AVS Forum banner
Status
Not open for further replies.
1 - 11 of 11 Posts

·
Registered
Joined
·
50 Posts
Discussion Starter · #1 ·
I have a new antenna, preamp, cable, etc. I live in a fringe area and of the five decent stations that I get, three of them get intermittent at times. Since I have a pretty good setup, I figure more height would improve the signal enough.


Right now my antenna is on a chimney mount that has a short mast which brings the antenna to about 10' higher than the peak of the roof. I'm thinking about getting a Channel Master 30' telescoping mast and a tripod mounting bracket. Will this be sturdy enough to hold a large VHF/UHF antenna and a rotor? I intend to use guy wires.


Does anybody have a mast this long with a tripod?


My antenna is an Antennacraft D9000.
 

·
Registered
Joined
·
1,390 Posts
Unless your increase in height is getting you over some obstructions otherwise in the path of the signal, you'd need to raise the antenna many hundreds or thousands of feet for any appreciable increase in line-of-sight distance to a broadcast tower. 20 extra feet doesn't even give you an extra half mile of line-of-sight distance. By raising it 20 feet, at best you might help minimize any multipath reflections coming off your own or a nearby roof. For that matter, you could also end up making it worse.
 

·
Registered
Joined
·
1,598 Posts
My experience indicates a significant signal strength increase, when raising the antenna from 20 to 40 feet. This is for high VHF and UHF stations at a distance of 50 miles from three different directions. I have no blockages in the first few miles and one of the markets is mostly an over water path. The signal level from the upper antenna is at least 10 dB higher than the lower one. Go for the highth, but use solid guying. John
 

·
Registered
Joined
·
1,116 Posts
30' mast is pushing the limits of wind loading. A simple eyebolt screwed into plywood is not going to hold. You need a bolt through solid supporting members. You also need multiple guy points on the mast every 10 feet. Look at the rated square footage on the mast and make sure the antenna does not exceed that spec. You need to go for tower sections above 30'.

GT
 

·
Registered
Joined
·
357 Posts
I have a channel master 36' telescoping mast mounted in a tripod on the roof but I have not extended it yet. I have the guy wire hooks going through the beams in the attic. On top is a rotor, tilter, and RS VU210 antenna. May need to extend to over come the trees when the leaves come back in. I installed it in last fall.
 

·
Registered
Joined
·
50 Posts
Discussion Starter · #6 ·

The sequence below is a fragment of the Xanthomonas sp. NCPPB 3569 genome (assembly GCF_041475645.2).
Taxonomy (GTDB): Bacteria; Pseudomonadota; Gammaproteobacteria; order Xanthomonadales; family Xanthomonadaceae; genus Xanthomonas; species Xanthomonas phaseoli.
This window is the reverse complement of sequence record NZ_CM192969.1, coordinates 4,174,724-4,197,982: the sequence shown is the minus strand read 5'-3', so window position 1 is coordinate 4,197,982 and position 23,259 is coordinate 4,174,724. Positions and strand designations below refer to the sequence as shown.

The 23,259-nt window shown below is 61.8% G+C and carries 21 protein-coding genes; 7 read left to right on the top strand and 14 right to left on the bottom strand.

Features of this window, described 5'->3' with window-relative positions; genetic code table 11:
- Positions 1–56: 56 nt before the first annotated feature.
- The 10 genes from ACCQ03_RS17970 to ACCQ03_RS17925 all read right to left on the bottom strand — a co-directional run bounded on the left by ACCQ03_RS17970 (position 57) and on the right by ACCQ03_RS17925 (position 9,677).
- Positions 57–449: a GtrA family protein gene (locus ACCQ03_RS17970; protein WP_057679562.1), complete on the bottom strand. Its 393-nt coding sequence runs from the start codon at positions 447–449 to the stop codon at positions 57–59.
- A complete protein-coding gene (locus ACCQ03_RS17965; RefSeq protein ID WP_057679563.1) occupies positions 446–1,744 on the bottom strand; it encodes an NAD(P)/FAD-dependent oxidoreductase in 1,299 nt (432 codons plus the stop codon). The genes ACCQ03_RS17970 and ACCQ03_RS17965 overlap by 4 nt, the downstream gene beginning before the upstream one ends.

It sounds like 30' is really pushing it. I will probably go with twenty feet. From what I have read elswhere even 5' extrat height can make a difference between getting an intermittent signal vs a good enough to watch signal.
 

·
Registered
Joined
·
1,390 Posts
Vertical positioning can make a difference, but higher isn't necessarily automatically better. Tilt can make a difference too, especially for fringe signals (those beyond the edge of line-of-sight).


Of course, standing on one leg while touching the tip of your nose to the gutter downspout 15.7 feet and 66 degrees from your antenna while placing the other hand palm-forward in your left sock can make a difference too... just not necessarily in reception. :)
 

·
Registered
Joined
·
3,993 Posts
Quote:
Originally posted by dswallow
...standing on one leg while touching the tip of your nose to the gutter downspout 15.7 feet and 66 degrees from your antenna while placing the other hand palm-forward in your left sock can make a difference too... just not necessarily in reception
Actually, doing something similar to that DID improve the reception of broadcast channel 8 from Richmond, Virginia being received by stacked, cut-to-channel antennas 60 miles away in Charlottsville. They threaten to take the ladder away so that I wouldn't leave. I later realized that I had been acting as an attenuator to one of the two antennas, and with that additional attenuation, the phase cancellation array I had inadvertently created by also misconnecting one of those antennas balanced better than the way I had it connected. YMMV. In fact YMWV.


You might see an increase when raising the antenna from 20 feet to 40 feet above the ground, but I can't conceive of that kind of an increase coming from raising it that much above a roof with a seemingly unobstructed horizons.
 

·
Registered
Joined
·
50 Posts
Discussion Starter · #9 ·
I recall a thread on this forum a few weeks back where somebody said that by raising his antenna five feet higher he changed four channels from below the threshold of acceptable signal level to above that threshold. In other words he got four channels he couldn't watch before. I have two channels that I can watch occasionally, but which are usually too weak. I hope by adding ten feet or so I can bring them in strong enough.
 

·
Registered
Joined
·
740 Posts
worked for me , I went from a 10ft pole to a 40ft telescoping mast.

The biggest difference came when I got above the trees, and then just a little better at about 10ft above trees. Higher made no more difference, I think being at lease 10ft above the highest tree cut down on reflections.


If you have no trees blocking you or other obstructions to get over, then changing hight is only good to find a sweet spot.
 

·
Registered
Joined
·
50 Posts
Discussion Starter · #11 ·
lomax, how big of an antenna did you put on your 40' mast? Do you have a rotor?


I have trees all around the antenna right now. I'll have to go out in the daylight to estimate how much higher I need to go to get over them.


BTW I just noticed you live one town west of me. What channels do you get?
 
1 - 11 of 11 Posts
Status
Not open for further replies.
Top